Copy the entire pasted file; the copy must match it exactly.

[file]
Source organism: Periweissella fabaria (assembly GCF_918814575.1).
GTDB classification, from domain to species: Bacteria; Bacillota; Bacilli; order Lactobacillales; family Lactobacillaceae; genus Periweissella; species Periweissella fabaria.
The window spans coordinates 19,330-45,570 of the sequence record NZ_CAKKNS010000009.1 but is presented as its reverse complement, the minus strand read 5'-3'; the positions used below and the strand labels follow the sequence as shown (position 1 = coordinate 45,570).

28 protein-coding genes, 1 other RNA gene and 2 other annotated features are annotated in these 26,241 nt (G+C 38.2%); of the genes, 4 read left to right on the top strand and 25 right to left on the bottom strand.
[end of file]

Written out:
Source organism: Periweissella fabaria (assembly GCF_918814575.1).
GTDB classification, from domain to species: Bacteria; Bacillota; Bacilli; order Lactobacillales; family Lactobacillaceae; genus Periweissella; species Periweissella fabaria.
The window spans coordinates 19,330-45,570 of the sequence record NZ_CAKKNS010000009.1 but is presented as its reverse complement, the minus strand read 5'-3'; the positions used below and the strand labels follow the sequence as shown (position 1 = coordinate 45,570).

28 protein-coding genes, 1 other RNA gene and 2 other annotated features are annotated in these 26,241 nt (G+C 38.2%); of the genes, 4 read left to right on the top strand and 25 right to left on the bottom strand.